He sat back in the terminal of the airport lounge, sitting in the waiting chair made for waiting, waiting good like people were was supposed to in this waiting chair made just for waiting.
He knew how to wait.
Delta. Gate 4M. His ride would be here in time... eventually. He looked over the movies on his open laptop:
The Godfather (1&2)
The Great Escape
The Good, The Bad & The Ugly
He had forgotten to watch them on the plane, got distracted by the morning view of the skyway. But his assistant had done her job- stocked him up right, everything from the wish list:
The Wild Bunch
The Dirty Dozen
The Magnificent Seven
He would take in a flick in the limo, on his way to the bungalow just outside Port St. Lucie. Florida was there, waiting good for him, sun shining, just like he left it last February, like a bookmark in an open book of palm trees. Palm trees are patient. They know how to wait good too.
He tried not to think of the bungalow, or Diane waiting there for him, naked or about to be, a sneer on her lips sliding into a smile and back again, the refrigerator full of beers in glass bottles icing slow, waiting good to get opened. He thought of the curveball, took the beat in his head and waited, waited for that split second before hauling back and swinging.
The original Rocky
This year was gonna be all about average... all about contact. This season was gonna be about moving up in the box and making the kid on the mound sweat... this season was about hitting out of the shift, placing the ball, driving to the opposite field, driving in runs, driving runners home. The pitchers and catchers were already on the field, oiling rusted shoulders and slowly sipping their coffee. They were waiting good for the position players to arrive. They were waiting for their first baseman.
He thought of the guys on his team.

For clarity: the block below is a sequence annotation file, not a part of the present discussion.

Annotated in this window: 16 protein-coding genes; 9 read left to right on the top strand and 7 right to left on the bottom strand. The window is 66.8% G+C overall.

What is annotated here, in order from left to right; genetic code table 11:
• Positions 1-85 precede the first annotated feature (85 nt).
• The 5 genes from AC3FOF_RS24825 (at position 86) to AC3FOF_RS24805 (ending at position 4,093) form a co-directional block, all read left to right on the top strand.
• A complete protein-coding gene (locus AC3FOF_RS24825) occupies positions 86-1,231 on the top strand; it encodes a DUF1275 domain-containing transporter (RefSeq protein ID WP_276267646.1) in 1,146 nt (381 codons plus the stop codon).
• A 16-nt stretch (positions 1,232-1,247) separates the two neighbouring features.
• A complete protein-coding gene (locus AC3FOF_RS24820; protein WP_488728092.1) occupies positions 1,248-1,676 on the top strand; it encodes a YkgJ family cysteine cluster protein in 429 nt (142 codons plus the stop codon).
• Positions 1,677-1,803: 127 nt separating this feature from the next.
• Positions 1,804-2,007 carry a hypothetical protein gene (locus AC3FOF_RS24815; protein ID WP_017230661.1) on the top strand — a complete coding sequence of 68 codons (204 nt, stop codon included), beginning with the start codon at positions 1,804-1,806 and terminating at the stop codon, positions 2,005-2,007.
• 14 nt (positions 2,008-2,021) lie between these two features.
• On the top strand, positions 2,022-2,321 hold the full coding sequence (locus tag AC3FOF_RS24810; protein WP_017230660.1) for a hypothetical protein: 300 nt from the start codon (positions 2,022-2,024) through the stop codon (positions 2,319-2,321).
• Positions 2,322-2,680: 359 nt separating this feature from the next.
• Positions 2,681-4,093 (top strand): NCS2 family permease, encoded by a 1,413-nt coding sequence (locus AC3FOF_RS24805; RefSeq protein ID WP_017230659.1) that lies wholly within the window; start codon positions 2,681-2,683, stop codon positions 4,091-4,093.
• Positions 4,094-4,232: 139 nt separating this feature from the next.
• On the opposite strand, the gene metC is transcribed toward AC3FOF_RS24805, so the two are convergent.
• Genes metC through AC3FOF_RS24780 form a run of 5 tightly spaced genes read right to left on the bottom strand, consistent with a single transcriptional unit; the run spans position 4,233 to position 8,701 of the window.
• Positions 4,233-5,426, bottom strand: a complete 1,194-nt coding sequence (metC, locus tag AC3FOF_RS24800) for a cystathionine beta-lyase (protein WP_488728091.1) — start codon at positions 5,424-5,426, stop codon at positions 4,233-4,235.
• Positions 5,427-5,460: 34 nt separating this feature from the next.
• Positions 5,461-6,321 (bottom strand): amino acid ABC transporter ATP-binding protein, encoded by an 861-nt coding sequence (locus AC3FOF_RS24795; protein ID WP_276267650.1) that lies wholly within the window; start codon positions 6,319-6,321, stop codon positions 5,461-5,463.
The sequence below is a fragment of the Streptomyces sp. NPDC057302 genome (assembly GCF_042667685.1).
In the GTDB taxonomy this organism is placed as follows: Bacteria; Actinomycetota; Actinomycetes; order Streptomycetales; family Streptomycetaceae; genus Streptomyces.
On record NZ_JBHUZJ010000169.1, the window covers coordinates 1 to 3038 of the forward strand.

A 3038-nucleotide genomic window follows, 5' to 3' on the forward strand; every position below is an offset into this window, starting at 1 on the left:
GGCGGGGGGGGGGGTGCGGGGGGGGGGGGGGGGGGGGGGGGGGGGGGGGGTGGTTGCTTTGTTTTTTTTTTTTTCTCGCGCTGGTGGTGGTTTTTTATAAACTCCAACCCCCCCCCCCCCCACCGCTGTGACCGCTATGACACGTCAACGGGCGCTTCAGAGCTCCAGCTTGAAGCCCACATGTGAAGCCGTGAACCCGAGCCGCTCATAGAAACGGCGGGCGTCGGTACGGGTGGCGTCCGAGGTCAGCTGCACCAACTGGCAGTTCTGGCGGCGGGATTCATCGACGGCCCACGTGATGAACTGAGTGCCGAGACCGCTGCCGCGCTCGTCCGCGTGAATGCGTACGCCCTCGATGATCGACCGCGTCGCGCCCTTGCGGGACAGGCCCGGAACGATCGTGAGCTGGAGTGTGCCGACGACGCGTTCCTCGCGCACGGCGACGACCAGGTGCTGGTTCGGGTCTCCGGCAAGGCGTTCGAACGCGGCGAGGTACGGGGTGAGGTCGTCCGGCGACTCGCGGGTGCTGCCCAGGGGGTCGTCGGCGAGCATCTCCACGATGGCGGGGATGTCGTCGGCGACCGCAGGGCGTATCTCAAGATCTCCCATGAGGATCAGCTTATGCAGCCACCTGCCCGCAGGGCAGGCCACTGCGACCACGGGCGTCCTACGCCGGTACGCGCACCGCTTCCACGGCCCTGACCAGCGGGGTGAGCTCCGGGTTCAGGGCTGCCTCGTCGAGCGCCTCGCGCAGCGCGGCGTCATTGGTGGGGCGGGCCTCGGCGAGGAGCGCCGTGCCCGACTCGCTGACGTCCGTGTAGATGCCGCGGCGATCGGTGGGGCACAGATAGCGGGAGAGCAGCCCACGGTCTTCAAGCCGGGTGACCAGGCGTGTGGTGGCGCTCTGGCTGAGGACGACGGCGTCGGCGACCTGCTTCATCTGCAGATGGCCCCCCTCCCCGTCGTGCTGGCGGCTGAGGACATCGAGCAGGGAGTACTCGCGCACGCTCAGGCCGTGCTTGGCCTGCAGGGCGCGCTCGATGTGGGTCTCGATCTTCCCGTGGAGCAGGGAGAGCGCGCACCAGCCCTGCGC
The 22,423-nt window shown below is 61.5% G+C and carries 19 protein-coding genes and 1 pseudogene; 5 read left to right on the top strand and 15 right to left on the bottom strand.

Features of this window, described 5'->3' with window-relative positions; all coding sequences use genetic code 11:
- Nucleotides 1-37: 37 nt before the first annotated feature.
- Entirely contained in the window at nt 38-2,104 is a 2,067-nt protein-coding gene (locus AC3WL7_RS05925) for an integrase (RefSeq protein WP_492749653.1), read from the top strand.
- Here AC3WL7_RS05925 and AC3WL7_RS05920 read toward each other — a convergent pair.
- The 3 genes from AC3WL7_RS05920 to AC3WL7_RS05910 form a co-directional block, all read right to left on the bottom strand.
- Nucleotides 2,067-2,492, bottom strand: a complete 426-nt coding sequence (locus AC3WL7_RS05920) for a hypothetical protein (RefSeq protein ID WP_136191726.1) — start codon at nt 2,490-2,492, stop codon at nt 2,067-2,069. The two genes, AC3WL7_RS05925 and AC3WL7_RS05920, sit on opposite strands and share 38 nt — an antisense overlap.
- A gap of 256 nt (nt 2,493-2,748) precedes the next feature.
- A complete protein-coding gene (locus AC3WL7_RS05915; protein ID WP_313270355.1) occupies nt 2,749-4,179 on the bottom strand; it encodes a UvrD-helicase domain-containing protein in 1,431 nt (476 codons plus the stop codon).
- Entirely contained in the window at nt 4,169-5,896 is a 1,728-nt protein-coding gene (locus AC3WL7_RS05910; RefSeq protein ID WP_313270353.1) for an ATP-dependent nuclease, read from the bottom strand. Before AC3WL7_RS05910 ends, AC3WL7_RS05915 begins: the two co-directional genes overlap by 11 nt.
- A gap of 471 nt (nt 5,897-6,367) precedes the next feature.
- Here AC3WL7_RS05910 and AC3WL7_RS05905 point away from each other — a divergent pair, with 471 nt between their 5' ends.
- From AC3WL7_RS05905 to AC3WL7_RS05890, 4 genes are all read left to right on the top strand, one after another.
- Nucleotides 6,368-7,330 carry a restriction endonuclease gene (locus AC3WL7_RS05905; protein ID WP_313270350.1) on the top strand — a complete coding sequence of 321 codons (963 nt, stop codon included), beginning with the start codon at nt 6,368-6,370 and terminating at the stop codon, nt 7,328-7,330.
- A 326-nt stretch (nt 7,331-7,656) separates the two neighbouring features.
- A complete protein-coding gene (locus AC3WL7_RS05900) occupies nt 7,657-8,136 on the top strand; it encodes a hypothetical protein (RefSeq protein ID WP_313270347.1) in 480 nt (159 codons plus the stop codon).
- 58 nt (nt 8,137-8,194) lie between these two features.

The Blues Brothers
He thought of the promise of the season ahead... ripe like a peach and dripping with the juice, sailing through the middle of the plate, twice the size of a grapefruit. This year was gonna be different. JFK to Pensacola. This year was gonna be different, or maybe just better.
The fans, screaming, the girls, girling...
There would be thirty days of preparation, but he was ready to play right now, ready to wait on the changeup, ready to start swinging. And the shift better be ready to run like hell.
He pressed play on a movie, leaned back with the bat on his shoulder, watched the pitcher's windup in his head and began the work of Spring Training... the work of patiently waiting good.
“The thing that I notice, what I find, is that people hear what they want to hear. It doesn’t matter what you say, or what’s right in front of their noses... most people have a way of making things look just about the way they want to see them. Most people have enough musical ability to rewrite the chorus unto the melody bends sweet to their ears... unto the tune is more familiar.”
Eric took a sip of his ginger ale. The bubbles did that thing, that thing where they climb up in the glass to get free.
“That’s the thing about you, Stephanie... I’ve always gotten the notation that you were ready for the ultrabright... for the true music...”
Steph exhaled, unimpressed, listening to the Pet Shop Boys make pink pretty on the diner jukebox. This was not where she wanted to be.
Eric sat across from her- older, hungry, and she found her white Keds did the shoe shuffle soft underneath the booth table where they sat- where was this restaurant again?